Anne Arundel County Council approves eight Police Accountability Board members

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After months of fraught debate on how to best create a police accountability board in Anne Arundel County, eight board members were approved Monday by the County Council.

The county residents who were nominated were chosen by County Executive Steuart Pittman out of 89 applicants. The board will be responsible for logging and reviewing complaints about police misconduct.


Every jurisdiction in Maryland must have a board created and prepared to field complaints starting July 1, according to a state law enacted last year. The county executive’s chief of staff, chief administrative officer, director of equity, diversity and inclusion and others in the administration reviewed every application, said Pete Baron, director of government relations for Pittman.

Fourteen people were interviewed before the eight were chosen. The bill creating the board stipulated that the diversity of the board members should reflect the diversity of the county. However, Pittman said he wanted the board to be more diverse than the county to ensure the most heavily policed communities would have the most representation on the board.


According to the Anne Arundel County Health Department, the county is about 70% white, about 17% Black and about 8% Hispanic. Four of the board members are African-American, two are white and two are Hispanic, Pittman said.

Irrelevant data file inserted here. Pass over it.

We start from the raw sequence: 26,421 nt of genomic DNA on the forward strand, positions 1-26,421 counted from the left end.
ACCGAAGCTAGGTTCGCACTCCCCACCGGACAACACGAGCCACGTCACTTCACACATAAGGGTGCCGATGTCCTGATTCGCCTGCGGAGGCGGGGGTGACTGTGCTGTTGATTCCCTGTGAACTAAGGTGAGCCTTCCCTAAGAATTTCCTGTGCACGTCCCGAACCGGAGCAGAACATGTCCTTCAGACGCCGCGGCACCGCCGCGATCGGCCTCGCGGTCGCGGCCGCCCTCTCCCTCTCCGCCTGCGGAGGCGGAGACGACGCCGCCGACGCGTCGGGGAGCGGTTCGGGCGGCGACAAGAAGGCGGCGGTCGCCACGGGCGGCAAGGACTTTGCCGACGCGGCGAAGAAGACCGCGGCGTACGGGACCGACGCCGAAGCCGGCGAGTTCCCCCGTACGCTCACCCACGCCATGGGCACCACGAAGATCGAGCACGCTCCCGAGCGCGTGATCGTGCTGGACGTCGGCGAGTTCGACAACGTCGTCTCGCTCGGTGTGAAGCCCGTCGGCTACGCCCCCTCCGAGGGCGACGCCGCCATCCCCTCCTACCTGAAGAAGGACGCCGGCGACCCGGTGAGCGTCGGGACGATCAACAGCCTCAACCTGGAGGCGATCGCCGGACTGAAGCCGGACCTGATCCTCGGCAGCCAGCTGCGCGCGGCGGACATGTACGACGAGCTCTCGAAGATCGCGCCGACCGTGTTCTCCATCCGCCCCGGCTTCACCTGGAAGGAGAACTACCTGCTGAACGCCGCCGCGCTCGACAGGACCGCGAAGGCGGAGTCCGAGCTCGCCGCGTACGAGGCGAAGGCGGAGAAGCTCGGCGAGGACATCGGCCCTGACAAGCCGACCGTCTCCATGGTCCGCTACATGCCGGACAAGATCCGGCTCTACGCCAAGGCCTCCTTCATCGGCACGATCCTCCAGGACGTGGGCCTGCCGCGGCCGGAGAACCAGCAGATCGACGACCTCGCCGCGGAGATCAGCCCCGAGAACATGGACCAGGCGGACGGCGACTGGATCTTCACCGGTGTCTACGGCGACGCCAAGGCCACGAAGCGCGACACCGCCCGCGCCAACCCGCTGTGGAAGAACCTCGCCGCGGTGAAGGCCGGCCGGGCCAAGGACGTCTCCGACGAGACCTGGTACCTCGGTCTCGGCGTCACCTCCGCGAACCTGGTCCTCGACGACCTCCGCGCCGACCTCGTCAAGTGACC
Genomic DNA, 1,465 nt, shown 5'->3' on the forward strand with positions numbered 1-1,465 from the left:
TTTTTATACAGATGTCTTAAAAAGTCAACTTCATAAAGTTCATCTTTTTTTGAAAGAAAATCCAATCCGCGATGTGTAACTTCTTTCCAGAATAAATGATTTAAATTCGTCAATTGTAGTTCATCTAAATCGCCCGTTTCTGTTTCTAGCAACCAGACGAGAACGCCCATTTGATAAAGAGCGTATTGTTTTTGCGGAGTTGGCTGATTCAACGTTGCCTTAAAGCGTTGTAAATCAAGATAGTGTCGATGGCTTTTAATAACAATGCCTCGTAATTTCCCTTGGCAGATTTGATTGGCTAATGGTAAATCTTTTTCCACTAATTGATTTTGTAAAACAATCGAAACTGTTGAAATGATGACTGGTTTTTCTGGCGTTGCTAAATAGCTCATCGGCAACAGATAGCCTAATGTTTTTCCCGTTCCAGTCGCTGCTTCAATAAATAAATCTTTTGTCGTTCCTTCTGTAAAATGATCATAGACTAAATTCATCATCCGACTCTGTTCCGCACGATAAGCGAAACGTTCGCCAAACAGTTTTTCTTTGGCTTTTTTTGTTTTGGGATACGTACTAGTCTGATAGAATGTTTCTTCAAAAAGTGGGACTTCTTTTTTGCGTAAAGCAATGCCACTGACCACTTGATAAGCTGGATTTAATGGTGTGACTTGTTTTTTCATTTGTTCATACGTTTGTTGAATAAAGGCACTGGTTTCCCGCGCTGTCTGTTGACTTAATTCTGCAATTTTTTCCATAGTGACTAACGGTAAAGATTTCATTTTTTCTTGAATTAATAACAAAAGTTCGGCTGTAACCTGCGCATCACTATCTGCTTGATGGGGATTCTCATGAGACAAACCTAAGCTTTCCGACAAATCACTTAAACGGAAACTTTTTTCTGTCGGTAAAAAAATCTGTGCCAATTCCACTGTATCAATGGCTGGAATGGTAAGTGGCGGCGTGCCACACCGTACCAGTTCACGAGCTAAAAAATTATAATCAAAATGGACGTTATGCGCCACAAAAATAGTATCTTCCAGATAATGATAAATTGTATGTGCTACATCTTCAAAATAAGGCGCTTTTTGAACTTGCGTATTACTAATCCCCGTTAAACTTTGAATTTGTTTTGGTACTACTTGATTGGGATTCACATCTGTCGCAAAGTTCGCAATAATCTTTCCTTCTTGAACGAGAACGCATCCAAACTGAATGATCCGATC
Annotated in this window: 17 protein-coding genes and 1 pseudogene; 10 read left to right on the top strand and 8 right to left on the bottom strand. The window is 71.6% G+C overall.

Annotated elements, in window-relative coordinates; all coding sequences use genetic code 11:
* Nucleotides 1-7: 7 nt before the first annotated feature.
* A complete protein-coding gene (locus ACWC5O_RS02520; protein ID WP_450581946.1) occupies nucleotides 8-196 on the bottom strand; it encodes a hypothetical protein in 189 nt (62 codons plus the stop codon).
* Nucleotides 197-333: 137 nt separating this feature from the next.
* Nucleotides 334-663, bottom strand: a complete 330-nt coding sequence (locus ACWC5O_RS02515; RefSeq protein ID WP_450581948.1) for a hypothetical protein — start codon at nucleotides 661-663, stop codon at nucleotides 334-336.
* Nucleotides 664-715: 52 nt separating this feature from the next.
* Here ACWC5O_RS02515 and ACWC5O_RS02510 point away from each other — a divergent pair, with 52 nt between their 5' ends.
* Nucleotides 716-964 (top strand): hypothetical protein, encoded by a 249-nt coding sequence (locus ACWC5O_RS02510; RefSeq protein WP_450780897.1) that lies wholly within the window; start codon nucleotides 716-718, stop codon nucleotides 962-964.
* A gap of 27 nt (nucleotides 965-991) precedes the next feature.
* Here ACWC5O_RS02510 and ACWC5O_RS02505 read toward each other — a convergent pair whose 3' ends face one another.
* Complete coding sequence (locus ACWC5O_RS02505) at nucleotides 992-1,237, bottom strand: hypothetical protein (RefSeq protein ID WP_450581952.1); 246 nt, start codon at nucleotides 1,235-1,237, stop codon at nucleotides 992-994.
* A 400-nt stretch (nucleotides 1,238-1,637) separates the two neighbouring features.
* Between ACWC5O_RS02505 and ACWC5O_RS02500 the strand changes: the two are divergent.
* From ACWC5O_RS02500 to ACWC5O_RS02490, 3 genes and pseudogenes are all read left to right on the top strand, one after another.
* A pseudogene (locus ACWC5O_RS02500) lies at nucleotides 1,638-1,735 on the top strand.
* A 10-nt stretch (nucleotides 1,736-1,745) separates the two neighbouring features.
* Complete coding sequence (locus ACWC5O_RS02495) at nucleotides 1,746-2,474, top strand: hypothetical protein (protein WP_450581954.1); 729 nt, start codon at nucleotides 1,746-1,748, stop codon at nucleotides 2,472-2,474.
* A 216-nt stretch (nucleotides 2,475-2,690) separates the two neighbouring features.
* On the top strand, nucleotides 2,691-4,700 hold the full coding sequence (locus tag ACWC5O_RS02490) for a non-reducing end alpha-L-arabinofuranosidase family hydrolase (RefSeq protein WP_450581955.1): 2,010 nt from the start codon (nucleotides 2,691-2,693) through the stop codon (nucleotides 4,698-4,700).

Pittman advised his staff to look for people with experience in health care, law and other fields that work closely with residents. The board needed to be composed of highly impressive individuals, he said, as this body will certainly be under heavy scrutiny once it starts its work.

The board members are: Shawn Ashworth, educator and nonprofit leader; Barney Gomez, retired special agent and Vietnam veteran; Kymberly Jackson, attorney and law professor at Anne Arundel Community College; Sarah Kivett, employee conduct investigator and former law enforcement officer; Kenneth Moore, pastor, professor and retired firefighter; Daniel Watkins, board-certified nurse executive and behavioral health professional; Anne Williams-Kinard, local business owner and Jeanette Ortiz, law and education policy expert with Anne Arundel County Public Schools. Ortiz will serve as chair.

“I believe [the board] will be fair,” Pittman said. “I’m optimistic.”

Annapolis Mayor Gavin Buckley and the Annapolis City Council will recommend one member to the board from Annapolis. Pittman will appoint that member. Applications are currently being reviewed by the mayor and City Council. They will make their recommendation to Pittman soon after, said Mitchelle Stephenson, a city spokesperson.

Moore said he feels he’ll bring an important perspective to the board after serving in the military and as a firefighter and teaching at Anne Arundel Community College. Next month, Moore is starting a new job as senior pastor at John Wesley United Methodist Church in Glen Burnie. He’ll be wrapping up his role at Zion United Methodist Church in Lexington Park.

“I’m very much engaged with young folks — people of color — and I’ve experienced some of these misunderstandings [between police and residents] that exist and, as we engage with each other and have conversations, there will be more clarity,” Moore said.